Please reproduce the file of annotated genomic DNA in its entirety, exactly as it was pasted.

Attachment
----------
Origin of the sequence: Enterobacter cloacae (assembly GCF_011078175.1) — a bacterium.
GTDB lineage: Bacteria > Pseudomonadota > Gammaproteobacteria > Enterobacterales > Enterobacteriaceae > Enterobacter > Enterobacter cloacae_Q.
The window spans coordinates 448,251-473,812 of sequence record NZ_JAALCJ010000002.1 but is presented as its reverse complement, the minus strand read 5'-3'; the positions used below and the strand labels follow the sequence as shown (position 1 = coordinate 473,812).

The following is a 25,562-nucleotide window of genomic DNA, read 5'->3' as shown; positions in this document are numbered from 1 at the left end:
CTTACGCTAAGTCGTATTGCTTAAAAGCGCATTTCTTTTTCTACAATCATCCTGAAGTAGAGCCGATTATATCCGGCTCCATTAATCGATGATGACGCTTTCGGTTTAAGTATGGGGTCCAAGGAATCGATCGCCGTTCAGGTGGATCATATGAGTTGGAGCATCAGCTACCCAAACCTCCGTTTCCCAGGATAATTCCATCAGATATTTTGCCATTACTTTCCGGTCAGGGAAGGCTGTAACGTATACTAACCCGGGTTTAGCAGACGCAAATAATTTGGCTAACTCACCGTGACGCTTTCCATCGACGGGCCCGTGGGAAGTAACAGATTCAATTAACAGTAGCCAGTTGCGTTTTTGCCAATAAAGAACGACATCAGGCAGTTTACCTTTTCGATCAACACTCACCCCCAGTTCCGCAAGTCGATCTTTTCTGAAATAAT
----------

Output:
Origin of the sequence: Enterobacter cloacae (assembly GCF_011078175.1) — a bacterium.
GTDB lineage: Bacteria > Pseudomonadota > Gammaproteobacteria > Enterobacterales > Enterobacteriaceae > Enterobacter > Enterobacter cloacae_Q.
The window spans coordinates 448,251-473,812 of sequence record NZ_JAALCJ010000002.1 but is presented as its reverse complement, the minus strand read 5'-3'; the positions used below and the strand labels follow the sequence as shown (position 1 = coordinate 473,812).

The following is a 25,562-nucleotide window of genomic DNA, read 5'->3' as shown; positions in this document are numbered from 1 at the left end:
CTTACGCTAAGTCGTATTGCTTAAAAGCGCATTTCTTTTTCTACAATCATCCTGAAGTAGAGCCGATTATATCCGGCTCCATTAATCGATGATGACGCTTTCGGTTTAAGTATGGGGTCCAAGGAATCGATCGCCGTTCAGGTGGATCATATGAGTTGGAGCATCAGCTACCCAAACCTCCGTTTCCCAGGATAATTCCATCAGATATTTTGCCATTACTTTCCGGTCAGGGAAGGCTGTAACGTATACTAACCCGGGTTTAGCAGACGCAAATAATTTGGCTAACTCACCGTGACGCTTTCCATCGACGGGCCCGTGGGAAGTAACAGATTCAATTAACAGTAGCCAGTTGCGTTTTTGCCAATAAAGAACGACATCAGGCAGTTTACCTTTTCGATCAACACTCACCCCCAGTTCCGCAAGTCGATCTTTTCTGAAATAAT